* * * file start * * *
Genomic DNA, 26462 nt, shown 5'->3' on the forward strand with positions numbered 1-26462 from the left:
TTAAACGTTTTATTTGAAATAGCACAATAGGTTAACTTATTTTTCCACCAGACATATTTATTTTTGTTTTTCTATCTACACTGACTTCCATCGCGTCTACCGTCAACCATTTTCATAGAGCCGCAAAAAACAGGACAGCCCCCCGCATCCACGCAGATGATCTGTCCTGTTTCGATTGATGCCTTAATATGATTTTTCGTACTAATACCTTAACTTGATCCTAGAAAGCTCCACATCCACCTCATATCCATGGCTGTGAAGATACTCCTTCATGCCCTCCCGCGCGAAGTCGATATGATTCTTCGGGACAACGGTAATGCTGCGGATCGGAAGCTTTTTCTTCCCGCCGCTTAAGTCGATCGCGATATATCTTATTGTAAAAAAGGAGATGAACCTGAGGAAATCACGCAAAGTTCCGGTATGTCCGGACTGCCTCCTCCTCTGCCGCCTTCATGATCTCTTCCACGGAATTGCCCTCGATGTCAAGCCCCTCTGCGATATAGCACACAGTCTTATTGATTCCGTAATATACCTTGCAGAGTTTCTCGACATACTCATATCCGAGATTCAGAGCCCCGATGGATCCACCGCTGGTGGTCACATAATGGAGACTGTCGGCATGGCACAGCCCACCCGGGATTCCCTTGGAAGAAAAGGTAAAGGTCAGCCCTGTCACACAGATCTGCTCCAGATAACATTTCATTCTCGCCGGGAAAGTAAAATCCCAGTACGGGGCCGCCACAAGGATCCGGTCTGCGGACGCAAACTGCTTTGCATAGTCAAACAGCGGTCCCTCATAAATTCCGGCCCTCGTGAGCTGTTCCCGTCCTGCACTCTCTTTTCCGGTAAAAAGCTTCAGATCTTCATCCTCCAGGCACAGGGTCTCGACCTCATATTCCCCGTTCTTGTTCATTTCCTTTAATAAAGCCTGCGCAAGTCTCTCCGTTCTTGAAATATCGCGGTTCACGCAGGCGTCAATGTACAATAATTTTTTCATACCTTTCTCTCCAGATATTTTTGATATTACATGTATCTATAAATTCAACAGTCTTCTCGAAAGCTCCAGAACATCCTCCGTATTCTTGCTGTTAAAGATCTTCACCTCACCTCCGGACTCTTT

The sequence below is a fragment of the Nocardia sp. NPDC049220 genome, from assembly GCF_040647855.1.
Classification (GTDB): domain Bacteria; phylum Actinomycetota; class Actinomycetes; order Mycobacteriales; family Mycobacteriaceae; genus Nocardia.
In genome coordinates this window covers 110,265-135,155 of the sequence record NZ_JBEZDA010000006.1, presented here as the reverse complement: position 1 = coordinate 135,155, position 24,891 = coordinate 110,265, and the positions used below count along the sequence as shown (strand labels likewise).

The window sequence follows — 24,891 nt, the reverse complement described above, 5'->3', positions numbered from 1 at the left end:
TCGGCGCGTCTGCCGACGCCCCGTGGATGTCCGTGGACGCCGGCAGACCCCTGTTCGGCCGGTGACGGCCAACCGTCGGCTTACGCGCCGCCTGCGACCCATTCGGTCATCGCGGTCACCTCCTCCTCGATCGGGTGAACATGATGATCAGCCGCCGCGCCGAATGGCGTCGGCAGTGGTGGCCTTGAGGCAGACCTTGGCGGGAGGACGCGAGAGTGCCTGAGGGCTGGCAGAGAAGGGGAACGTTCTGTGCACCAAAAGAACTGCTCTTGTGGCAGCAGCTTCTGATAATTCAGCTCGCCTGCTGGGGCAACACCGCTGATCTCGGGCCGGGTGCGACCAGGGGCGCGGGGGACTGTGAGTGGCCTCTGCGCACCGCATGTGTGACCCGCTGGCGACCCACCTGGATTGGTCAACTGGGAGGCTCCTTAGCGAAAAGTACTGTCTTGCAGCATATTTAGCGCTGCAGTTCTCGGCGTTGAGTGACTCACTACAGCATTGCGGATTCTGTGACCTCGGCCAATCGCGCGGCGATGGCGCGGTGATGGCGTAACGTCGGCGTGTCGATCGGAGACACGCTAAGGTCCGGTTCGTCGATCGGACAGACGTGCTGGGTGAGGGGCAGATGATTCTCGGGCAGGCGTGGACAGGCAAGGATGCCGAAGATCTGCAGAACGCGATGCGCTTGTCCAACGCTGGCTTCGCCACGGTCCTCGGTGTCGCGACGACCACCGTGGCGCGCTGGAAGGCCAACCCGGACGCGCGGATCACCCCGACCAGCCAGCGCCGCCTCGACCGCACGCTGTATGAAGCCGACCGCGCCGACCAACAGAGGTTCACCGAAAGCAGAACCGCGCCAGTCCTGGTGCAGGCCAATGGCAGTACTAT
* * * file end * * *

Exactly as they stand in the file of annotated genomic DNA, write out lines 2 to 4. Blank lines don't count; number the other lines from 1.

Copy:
TTAAACGTTTTATTTGAAATAGCACAATAGGTTAACTTATTTTTCCACCAGACATATTTATTTTTGTTTTTCTATCTACACTGACTTCCATCGCGTCTACCGTCAACCATTTTCATAGAGCCGCAAAAAACAGGACAGCCCCCCGCATCCACGCAGATGATCTGTCCTGTTTCGATTGATGCCTTAATATGATTTTTCGTACTAATACCTTAACTTGATCCTAGAAAGCTCCACATCCACCTCATATCCATGGCTGTGAAGATACTCCTTCATGCCCTCCCGCGCGAAGTCGATATGATTCTTCGGGACAACGGTAATGCTGCGGATCGGAAGCTTTTTCTTCCCGCCGCTTAAGTCGATCGCGATATATCTTATTGTAAAAAAGGAGATGAACCTGAGGAAATCACGCAAAGTTCCGGTATGTCCGGACTGCCTCCTCCTCTGCCGCCTTCATGATCTCTTCCACGGAATTGCCCTCGATGTCAAGCCCCTCTGCGATATAGCACACAGTCTTATTGATTCCGTAATATACCTTGCAGAGTTTCTCGACATACTCATATCCGAGATTCAGAGCCCCGATGGATCCACCGCTGGTGGTCACATAATGGAGACTGTCGGCATGGCACAGCCCACCCGGGATTCCCTTGGAAGAAAAGGTAAAGGTCAGCCCTGTCACACAGATCTGCTCCAGATAACATTTCATTCTCGCCGGGAAAGTAAAATCCCAGTACGGGGCCGCCACAAGGATCCGGTCTGCGGACGCAAACTGCTTTGCATAGTCAAACAGCGGTCCCTCATAAATTCCGGCCCTCGTGAGCTGTTCCCGTCCTGCACTCTCTTTTCCGGTAAAAAGCTTCAGATCTTCATCCTCCAGGCACAGGGTCTCGACCTCATATTCCCCGTTCTTGTTCATTTCCTTTAATAAAGCCTGCGCAAGTCTCTCCGTTCTTGAAATATCGCGGTTCACGCAGGCGTCAATGTACAATAATTTTTTCATACCTTTCTCTCCAGATATTTTTGATATTACATGTATCTATAAATTCAACAGTCTTCTCGAAAGCTCCAGAACATCCTCCGTATTCTTGCTGTTAAAGATCTTCACCTCACCTCCGGACTCTTT

The sequence below is a fragment of the Nocardia sp. NPDC049220 genome, from assembly GCF_040647855.1.
Classification (GTDB): domain Bacteria; phylum Actinomycetota; class Actinomycetes; order Mycobacteriales; family Mycobacteriaceae; genus Nocardia.